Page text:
Gayle Baity fell in love with the luscious greenery and beautiful mountains that make up western North Carolina when she first came here 27 years ago.
Baity, originally from Atlanta, Ga., enjoyed the serenity and slower pace of life that rural North Carolina offered, so she uprooted her children to make a new life for herself in Yadkin County.
“I was raised by my single mother in Atlanta,” Baity said. “She worked in a cotton mill to support my three brothers and me.”
Baity said that her mother instilled a strong work ethic in her and her brothers, requiring them to do the household chores and yard work. By the age of 12 they all had jobs to help support the household.
“I got married to my high school sweetheart when I was 16 years old and I had my first child 15 months later when I was 17 years old,” Baity said. “Life wasn’t always easy; there were a lot of struggles having a child that early.”
Baity said that she found work doing whatever she could and went on to complete her high school education in a class for adults in the evenings. She would continue her education through community colleges; taking classes that applied to whatever field she was in at the time.
In the 1980s she took up work as a medical assistant in an ear, nose and throat doctor in Atlanta. In 1980 her mother died and she and her husband went through a divorce and Baity found herself in the same position as her mother, a single mom raising three children.
She met her current husband, Kurt, in 1982. He later introduced her to North Carolina and Yadkin County. Kurt was a native of the Courtney area, and his family still resided there.
“His father was very, very ill and at the time we just weren’t happy with where we were and felt like we needed to get out of Atlanta and get the children out of Atlanta,” Baity said. “In January 1985, the coldest January on record right now in North Carolina, we moved.”
The move wasn’t an easy one for Baity with two teenage children and no job or home to live in. It didn’t take long, however, before Baity found work for an insurance company, and Kurt went to work selling cookware.
“[Yadkin County] was very, very country to us,” Baity said. “I had this concept of people being ignorant at first. But that concept didn’t last long; people were just slower and they talked slower, and then we started getting involved in schools and working. Then my whole perspective about North Carolina and the people here changed.”
When Baity’s youngest daughter went to Western Carolina University, she needed to pick up an extra job for some extra income so she began working as a waitress part time.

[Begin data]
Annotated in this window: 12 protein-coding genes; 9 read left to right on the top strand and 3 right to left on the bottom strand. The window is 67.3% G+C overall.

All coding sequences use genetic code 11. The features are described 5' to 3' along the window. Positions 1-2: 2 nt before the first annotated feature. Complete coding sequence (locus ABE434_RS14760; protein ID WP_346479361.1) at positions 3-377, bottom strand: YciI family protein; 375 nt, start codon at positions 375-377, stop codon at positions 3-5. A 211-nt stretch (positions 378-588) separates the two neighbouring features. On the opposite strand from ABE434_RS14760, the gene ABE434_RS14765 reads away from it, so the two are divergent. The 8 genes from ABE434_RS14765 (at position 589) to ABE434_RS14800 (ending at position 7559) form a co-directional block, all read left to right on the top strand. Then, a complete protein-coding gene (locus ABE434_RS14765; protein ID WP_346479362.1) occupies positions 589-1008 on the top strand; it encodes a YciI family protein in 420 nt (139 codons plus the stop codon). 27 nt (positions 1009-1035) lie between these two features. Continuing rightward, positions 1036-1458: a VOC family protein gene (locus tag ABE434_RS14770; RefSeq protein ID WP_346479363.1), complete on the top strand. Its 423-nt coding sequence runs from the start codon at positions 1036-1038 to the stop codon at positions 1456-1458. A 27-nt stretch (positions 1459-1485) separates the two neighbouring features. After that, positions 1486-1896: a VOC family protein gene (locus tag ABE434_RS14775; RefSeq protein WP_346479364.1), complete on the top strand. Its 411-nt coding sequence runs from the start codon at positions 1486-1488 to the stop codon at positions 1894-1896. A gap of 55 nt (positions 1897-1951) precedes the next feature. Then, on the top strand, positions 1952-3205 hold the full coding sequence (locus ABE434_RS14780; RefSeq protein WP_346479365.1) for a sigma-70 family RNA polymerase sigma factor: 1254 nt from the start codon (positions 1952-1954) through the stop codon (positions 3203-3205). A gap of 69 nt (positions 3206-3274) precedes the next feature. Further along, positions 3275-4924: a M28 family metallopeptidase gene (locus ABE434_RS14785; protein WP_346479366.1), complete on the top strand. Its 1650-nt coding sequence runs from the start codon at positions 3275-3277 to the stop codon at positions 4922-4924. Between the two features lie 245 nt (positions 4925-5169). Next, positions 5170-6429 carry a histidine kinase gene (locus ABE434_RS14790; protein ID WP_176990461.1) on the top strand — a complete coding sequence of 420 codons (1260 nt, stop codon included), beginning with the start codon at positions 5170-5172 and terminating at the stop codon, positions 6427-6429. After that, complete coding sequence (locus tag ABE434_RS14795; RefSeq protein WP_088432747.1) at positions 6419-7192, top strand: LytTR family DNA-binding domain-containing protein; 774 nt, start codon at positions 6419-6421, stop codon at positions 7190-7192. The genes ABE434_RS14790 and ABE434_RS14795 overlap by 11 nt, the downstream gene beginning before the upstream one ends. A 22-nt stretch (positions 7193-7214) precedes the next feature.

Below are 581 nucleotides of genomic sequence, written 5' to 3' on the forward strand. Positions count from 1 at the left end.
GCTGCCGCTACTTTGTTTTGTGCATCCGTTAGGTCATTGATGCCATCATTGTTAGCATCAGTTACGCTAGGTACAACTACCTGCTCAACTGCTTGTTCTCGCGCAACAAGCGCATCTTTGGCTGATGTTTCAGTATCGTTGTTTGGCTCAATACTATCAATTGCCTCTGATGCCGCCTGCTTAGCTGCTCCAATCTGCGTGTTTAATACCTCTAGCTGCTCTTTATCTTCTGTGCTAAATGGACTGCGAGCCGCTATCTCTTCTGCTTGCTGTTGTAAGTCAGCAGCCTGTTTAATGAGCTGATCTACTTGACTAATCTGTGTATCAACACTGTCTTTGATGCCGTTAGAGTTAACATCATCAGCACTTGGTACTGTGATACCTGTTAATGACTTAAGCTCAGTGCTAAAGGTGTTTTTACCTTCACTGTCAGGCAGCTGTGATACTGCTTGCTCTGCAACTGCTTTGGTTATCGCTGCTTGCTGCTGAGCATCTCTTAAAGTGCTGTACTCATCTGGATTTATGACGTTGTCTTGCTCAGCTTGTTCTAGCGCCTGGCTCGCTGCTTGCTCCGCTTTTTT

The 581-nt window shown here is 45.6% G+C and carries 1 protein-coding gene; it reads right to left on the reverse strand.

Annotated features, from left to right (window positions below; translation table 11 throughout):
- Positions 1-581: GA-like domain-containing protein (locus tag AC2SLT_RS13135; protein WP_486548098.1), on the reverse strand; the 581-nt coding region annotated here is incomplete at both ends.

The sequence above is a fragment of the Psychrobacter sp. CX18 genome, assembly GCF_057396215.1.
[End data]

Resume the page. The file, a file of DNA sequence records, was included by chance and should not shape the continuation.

After a while she and her husband decided to open a restaurant.
They tried to start by buying a barbecue house, but the business owner backed out of the deal.
“By then we had caught the restaurant bug,” Baity said. “In September 1997 we took an old Hardees building in Mocksville, remodeled it and reopened it as a full-scale mom and pop type restaurant. It was called Pot Man’s Restaurant.”
After a while they couple closed up Pot Man’s and opened up Battle Branch restaurant in the Huntsville-Courtney area. They were going to lose the woman who created their desserts because she didn’t have a state approved kitchen when Baity decided that she wanted to branch out and start a bakery.
She opened her first bakery on Highway 601 in December 2004. In January 2007 she moved to Yadkinville and established the Branch Bakery & Sweet Shoppe.
Baity’s little bakery was about to bring about another opportunity when the Yadkin County Arts Council set out to create their building and wanted Baity to set up a coffee and muffin shop inside.
“I thought that it would never happen because you can’t make a living off coffee and muffins, but I told him when he got ready to just let me know and we would talk then,” Baity said.
That time came, and Baity finally found a way to start another new area in her career by opening The Third Branch Deli and Coffee Shop.
“We approached it with a different attitude than we had with Battle Branch because there’s lots of fat and butter and it’s just good old, southern home cooking,” Baity said. “We felt like the future was going to lean towards the healthier end and so we wanted to use whole meats and we wanted to carry organic salads. It just kind of fit that building.”
Baity said that she and her husband are still owners of Battle Branch restaurant until June 30 and after that they will look towards other possible ventures such as catering or maybe even another restaurant.
“I always felt like one door closing always leads to another one opening,” Baity said. “I don’t want the big 200-seat restaurant; I just don’t want the stress of that. I like the smallness and I like knowing my customers when they come in the door.”
Reach Lindsay Craven at 679-2341 or at email@example.com.